The Accor Group wanted Dupuis to run a chain of restaurants in Germany, but his children were in 10th and 11th grades and they didn’t feel like moving to Germany.

He took a job in New York instead with National Cleaning Contractors, which had 20,000 employees, all union at a company which cleaned 20 per cent of New York's office space. “The fascinating part was to live in New York. That was great. We had an apartment at 87th and Park Avenue, and bought a small house in West Hampton for the weekend. Our daughter was in Sacred Heart School, where Jackie Kennedy attended and our son Gerald was at Loyola.”

Today his daughter Anne Sarin lives in Paris, works for Louis Vuitton, has three children and her husband works for Euro Disney. His son Gerald lives in London and is a banker for the Royal Bank of Canada. Gerald, who is half Cambodian himself, had one child from his first marriage, and then married a Cambodian in his second marriage. Now he has a set of 14-month old twins.

“We have all degrees of Cambodianity in our family,” Dupuis laughed, “from zero to 100 per cent and all variations in between.”

In 1991, Accor bought Compagnie Internationale des Wagons-Lits, the historic operator of the Orient Express Trains and international hotel and travel logistics company. Accor asked Dupuis to run the Eurest catering division, one of the largest contract food service companies in the world.

Dupuis took the Eurest job and moved to Paris. He spent a lot of time traveling, opening offices in Czechoslovakia, Hungary, Poland, Russia, Turkey, Greece, Venezuela, Argentina, Mexico, Australia, New Zealand, South Africa, Hong Kong, China and India. Dupuis visited all those places, doing a lot of sleeping on planes.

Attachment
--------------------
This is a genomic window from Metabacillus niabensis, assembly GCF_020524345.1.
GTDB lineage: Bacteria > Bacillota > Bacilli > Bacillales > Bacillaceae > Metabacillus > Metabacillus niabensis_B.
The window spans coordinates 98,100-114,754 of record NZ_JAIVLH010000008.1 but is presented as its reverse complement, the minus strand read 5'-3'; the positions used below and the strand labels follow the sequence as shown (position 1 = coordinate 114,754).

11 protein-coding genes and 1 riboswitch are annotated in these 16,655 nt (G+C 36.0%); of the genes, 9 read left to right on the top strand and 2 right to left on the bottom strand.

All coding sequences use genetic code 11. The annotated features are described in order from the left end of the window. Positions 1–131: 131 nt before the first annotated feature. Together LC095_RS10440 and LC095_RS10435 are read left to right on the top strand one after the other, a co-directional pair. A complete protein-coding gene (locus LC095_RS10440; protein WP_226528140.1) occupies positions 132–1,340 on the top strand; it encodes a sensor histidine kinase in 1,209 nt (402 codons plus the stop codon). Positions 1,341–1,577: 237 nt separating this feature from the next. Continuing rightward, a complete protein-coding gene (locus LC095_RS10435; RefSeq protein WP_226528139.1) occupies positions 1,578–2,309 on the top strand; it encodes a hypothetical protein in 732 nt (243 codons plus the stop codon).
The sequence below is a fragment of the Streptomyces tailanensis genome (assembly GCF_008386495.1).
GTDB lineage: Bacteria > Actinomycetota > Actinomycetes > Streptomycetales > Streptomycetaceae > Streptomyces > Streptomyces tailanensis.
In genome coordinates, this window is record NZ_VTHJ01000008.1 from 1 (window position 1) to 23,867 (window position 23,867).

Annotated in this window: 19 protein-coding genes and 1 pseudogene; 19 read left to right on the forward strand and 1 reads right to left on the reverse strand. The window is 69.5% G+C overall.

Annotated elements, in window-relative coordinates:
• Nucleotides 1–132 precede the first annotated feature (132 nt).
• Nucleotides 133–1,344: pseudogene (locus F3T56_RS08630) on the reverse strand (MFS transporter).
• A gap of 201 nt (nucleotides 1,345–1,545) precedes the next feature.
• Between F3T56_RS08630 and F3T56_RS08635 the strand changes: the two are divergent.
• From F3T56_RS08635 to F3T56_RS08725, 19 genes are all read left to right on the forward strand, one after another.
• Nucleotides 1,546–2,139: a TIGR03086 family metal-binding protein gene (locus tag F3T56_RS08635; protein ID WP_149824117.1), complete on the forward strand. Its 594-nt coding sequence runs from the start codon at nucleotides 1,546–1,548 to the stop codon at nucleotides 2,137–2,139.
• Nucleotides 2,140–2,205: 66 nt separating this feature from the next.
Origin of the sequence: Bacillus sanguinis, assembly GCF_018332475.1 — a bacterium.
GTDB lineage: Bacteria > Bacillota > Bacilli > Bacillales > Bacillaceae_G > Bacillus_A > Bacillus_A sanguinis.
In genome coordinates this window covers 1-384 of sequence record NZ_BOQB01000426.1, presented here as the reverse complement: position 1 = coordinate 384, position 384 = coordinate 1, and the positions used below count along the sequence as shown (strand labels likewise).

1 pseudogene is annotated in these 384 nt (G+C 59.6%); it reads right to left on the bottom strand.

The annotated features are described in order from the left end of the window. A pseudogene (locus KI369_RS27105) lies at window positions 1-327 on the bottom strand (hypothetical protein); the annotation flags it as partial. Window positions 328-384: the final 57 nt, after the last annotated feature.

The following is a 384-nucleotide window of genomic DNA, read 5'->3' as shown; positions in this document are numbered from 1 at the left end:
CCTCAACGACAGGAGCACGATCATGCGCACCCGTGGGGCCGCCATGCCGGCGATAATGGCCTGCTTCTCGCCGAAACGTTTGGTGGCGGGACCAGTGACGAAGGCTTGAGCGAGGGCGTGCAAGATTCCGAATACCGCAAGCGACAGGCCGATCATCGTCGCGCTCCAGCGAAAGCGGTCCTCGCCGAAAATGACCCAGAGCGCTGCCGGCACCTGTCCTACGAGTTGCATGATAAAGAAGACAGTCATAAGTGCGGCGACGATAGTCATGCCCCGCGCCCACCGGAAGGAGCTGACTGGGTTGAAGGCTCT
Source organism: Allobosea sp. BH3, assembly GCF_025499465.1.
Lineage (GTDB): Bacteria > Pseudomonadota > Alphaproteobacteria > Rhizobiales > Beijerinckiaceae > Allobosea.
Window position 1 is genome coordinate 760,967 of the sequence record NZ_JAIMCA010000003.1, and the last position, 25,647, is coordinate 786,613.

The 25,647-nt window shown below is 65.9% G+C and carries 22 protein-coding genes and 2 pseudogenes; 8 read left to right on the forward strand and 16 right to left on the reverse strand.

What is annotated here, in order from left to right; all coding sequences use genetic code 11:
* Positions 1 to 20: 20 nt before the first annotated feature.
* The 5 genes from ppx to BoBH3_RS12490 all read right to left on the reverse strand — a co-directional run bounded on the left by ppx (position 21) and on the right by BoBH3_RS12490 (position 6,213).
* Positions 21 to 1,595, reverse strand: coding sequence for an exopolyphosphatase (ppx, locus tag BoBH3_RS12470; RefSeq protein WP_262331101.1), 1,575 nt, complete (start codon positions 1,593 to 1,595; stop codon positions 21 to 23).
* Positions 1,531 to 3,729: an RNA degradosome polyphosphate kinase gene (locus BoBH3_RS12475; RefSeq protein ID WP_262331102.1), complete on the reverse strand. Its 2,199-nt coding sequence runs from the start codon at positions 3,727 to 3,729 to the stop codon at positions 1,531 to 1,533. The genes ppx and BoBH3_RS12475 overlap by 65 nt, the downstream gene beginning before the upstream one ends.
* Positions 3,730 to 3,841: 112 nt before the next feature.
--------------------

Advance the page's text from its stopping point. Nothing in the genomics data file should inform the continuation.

The company provided catering services to staff, oil rigs, in-flight and for schools.

During this period, he made about 100 acquisitions in food service, the largest of which was a Japanese public company, SEIYO Food Systems.  Dupuis was the first non-Japanese to buy a public company in Japan.

“You would start out with one acquisition and you would complement it with three or four,” he said.

“We were local in every country.  We served the food that people have eaten when they were young from their mother. That was the food we served.”

Dupuis negotiated the sale of Accor’s Eurest to Compass for $4.5 billion French Francs, with 50 per cent of the deal being in shares of Compass, enabling Accor to become the largest shareholder.

“We multiplied the value by five and sold finally for one billion pounds sterling,” Dupuis said. Dupuis stayed on the Compass board for 12 years and retired at age 63. Now he’s 68.

Since his return to Cambodia, from his home in Verbier, Switzerland, in 2007, he’s opened with associate Dick Wong, the Emperor of China restaurant near the Olympic Stadium, bought a majority share in The Blue Pumpkin, and he’s happy to have kept founder Arnaud Curtat on the payroll as part of the deal.

His Sajibumi company won the concession to operate the restaurants and bars at Phnom Penh and Siem Reap international airports. Dupuis’ main operating company, Meas Development, operated by his wife of the same name, also bought out the NGO called Hagar Catering and is keeping 10 per cent of the profit going to charity.

“Now we are accelerating the development by opening more Blue Pumpkins, one on Mao Tse Tung and one in Siem Reap as part of a placed called King’s Road Angkor, inside of which will have a Blue Pumpkin.

Dupuis is also opening an Italian Terrazza restaurant in Beung Kang Kong 1 and considering a Japanese beef bowl franchise concept. He’s also developing Vietnamese restaurants, having recently signed a contract for the Pho 24 franchise.

“I’m going to develop the business, give employment and make money,” Dupuis said.

“I like very much to continue to play monopoly. I like it here and I’m bullish on Cambodia,” he said.

 Dupuis dislikes firing people and operates according to a philosophy of promoting from within. “Instill them with confidence and empower them. I don’t see the merit of being mean.”

With regard to making money, Dupuis said everything he does requires investment.

“It’s a little bit of playing monopoly and the score game is measured by money. I need cash in the first place and cash in the business to grow more. Every year we invest more than we make,” he said.

Dupuis speaks Flemish, French, German, English, Spanish and Italian.

“I’m a citizen of the world and my heart is in Cambodia.”

To contact the reporter on this story: Stuart Alan Becker at [email protected]